3. Experimental Details

3.1 X-ray diffraction

The X-ray diffraction (XRD) study of fabricated 10 µm grain size Cr2+:ZnSe powder was performed using (θ-2θ) angle X-ray diffraction (Philips X-Pert MPD, The Netherlands) with a Cu K-alpha anode. A spectrum was taken from 20° to 90° (2θ) at the step size of 0.02 degrees. Initial powder Cr doped ZnSe sample had zinc-blend structure, as seen in Fig. 2. The most prominent ZnSe diffraction peaks located at 2θ=27.5, 45.5, 53.3, 65.9, 72.6, and 83.5° coincide with (111), (220), (311), (400), (331), and (422) planes reflection of cubic ZnSe.

Fig. 2. XRD diffraction pattern of Cr2+:ZnSe powder.

3.2 Optical characterization

The experimental setup for laser spectroscopic characterization of the fabricated Cr:ZnSe powders is depicted in Fig. 3. The mid-IR photoluminescence (PL) spectra, PL kinetics and lasing spectra were measured under 1560 nm D2-Raman shifted Nd:YAG laser excitation with the pulse duration of 5 ns. The PL or stimulated emission signal was collected with a 76 mm lens (CaF2) and detected by Acton Research Spectra-Pro 300i Spectrograph - liquid nitrogen cooled InSb detector (EGG Judson J10D-M204-R04M-60) combination with a time resolution of 0.5 µs. The PL lifetime was measured by a Tektronix TDS 5104 Digital Phosphor Oscilloscope and the PL intensity was processed through a boxcar averager. All the measurements were performed at room temperature.

Fig. 3. Experimental setup for kinetic and luminescence measurements. (1) Acton Research Spectra-Pro 300i Spectrograph, (2) Digital Phosphor Oscilloscope, (3) boxcar-averager, (4) computer, (5) InSb detector.

4. Results and discussions

PL and laser experiments were performed with Cr2+:ZnSe powder placed in a sealed from one side glass tube with the inner diameter of 5 mm. The pump beam diameter was 2.9 mm. Measured PL spectrum of the Cr:ZnSe powder was in a good agreement with a well documented 5E→5T2 chromium emission spectrum in the bulk ZnSe host. Three basic experiments on pump energy dependences of PL kinetics, output emission, and spectral linewidth (in glass tube and on a glass slide) of 10 and 1 µm powder samples prepared from the same Cr:ZnSe powder were performed for demonstration of the Cr2+:ZnSe powder lasing. The decay profiles of Cr2+:ZnSe 10 and 1 µm powders measured at 2350 nm at room temperature (RT) are shown in Fig. 4(A, B), respectively. In our experiments we kept pump energy density below optical damage threshold. Optical damage was monitored by the appearance of a broadband (including visible spectral range) fluorescence of the powder.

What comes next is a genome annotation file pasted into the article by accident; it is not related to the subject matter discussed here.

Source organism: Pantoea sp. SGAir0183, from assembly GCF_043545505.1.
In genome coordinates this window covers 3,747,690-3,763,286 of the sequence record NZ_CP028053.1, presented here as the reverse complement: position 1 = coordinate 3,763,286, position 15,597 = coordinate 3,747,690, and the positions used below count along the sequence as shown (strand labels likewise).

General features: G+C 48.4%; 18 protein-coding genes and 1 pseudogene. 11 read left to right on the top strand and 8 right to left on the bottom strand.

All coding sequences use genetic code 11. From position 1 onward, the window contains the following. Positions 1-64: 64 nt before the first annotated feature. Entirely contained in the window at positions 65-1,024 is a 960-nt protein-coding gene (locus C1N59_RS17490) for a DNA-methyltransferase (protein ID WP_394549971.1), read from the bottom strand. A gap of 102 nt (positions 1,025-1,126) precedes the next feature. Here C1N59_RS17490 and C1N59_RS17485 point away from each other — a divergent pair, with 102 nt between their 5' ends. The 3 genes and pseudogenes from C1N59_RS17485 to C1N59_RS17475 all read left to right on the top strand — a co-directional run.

Fig. 4. Cr2+:ZnSe powder PL kinetics for different pump energies. (A) ~10 µm size (i) 0.3 mJ, (ii) 0.5 mJ, (iii) 0.7 mJ, (iv) 1.0 mJ, and (v) 1.2 mJ; (B) ~1 µm size (i) 2 mJ, (ii) 3 mJ, (iii) 5 mJ, (iv) 6 mJ, and (v) 7 mJ (excitation wavelength 1564 nm, pump spot diameter 2.9 mm). (C), (D) are logarithmic plots of ii and v kinetics of luminescence under 1564 nm excitation for 10 and 1 µm size powders, respectively.

The RT PL lifetime of 1µm size powders was 3.5 µs, which is slightly shorter than the ~5 µs lifetime typical for Cr2+ in the bulk crystals. However, the 10µm size powders’ lifetime was 5.3 µs at RT, which is close to that of the bulk samples. One of the reasons of the smaller size powder decay time shortening can be a more pronounced crystal defects and parasitic surface states resulting in a non-radiative quenching of the chromium excitation. The 10µm and 1µm size emission kinetics of the Cr2+:ZnSe powders were measured at (i) 0.3 mJ, (ii) 0.5 mJ, (iii) 0.7 mJ, and (iv) 1.2 mJ; (i) 2 mJ, (ii) 3 mJ, and (iii) 5 mJ 1560 nm pump energies, respectively. As one can see from the inserts (C, D) in Fig. 4, the emission kinetics demonstrate different behavior for pump energy below and above laser threshold. For low pump energy, one can see that kinetics demonstrate single exponential decay. For pump energy above laser threshold one can see multi exponential decay with a short laser spike. It results in a shortening of the signal decay time [19

19. E. Sorokin, S. Naumov, and I.T. Sorokina, “Ultrabroadband infrared solid-state laser,” IEEE J. Sel. Top. Quantum Electron. 11, 690–712 (2005). [CrossRef]